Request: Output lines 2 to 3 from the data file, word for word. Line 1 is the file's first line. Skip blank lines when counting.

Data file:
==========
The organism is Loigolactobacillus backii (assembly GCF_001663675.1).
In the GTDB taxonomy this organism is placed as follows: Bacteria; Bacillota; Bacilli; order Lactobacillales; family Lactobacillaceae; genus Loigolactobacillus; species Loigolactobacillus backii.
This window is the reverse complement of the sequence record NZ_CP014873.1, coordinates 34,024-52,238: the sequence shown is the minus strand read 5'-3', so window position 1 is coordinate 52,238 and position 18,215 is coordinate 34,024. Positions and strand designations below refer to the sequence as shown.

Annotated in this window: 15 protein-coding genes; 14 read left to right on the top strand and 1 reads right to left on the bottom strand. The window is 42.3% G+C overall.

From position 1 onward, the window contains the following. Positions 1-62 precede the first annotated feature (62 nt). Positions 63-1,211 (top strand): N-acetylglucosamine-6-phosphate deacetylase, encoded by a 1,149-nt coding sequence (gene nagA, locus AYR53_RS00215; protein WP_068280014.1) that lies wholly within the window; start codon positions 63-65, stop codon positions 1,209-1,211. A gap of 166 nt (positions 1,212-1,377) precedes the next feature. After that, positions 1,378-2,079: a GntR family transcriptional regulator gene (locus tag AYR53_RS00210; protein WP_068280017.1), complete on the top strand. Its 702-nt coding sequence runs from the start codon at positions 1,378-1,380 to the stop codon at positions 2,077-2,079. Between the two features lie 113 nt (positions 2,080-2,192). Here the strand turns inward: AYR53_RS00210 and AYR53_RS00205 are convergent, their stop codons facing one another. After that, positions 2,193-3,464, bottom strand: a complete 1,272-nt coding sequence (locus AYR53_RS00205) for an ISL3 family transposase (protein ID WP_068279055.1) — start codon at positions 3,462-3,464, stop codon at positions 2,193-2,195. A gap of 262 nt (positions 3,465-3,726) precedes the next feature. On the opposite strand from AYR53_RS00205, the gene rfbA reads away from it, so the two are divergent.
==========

In the GTDB taxonomy this organism is placed as follows: Bacteria; Bacillota; Bacilli; order Lactobacillales; family Lactobacillaceae; genus Loigolactobacillus; species Loigolactobacillus backii.
This window is the reverse complement of the sequence record NZ_CP014873.1, coordinates 34,024-52,238: the sequence shown is the minus strand read 5'-3', so window position 1 is coordinate 52,238 and position 18,215 is coordinate 34,024. Positions and strand designations below refer to the sequence as shown.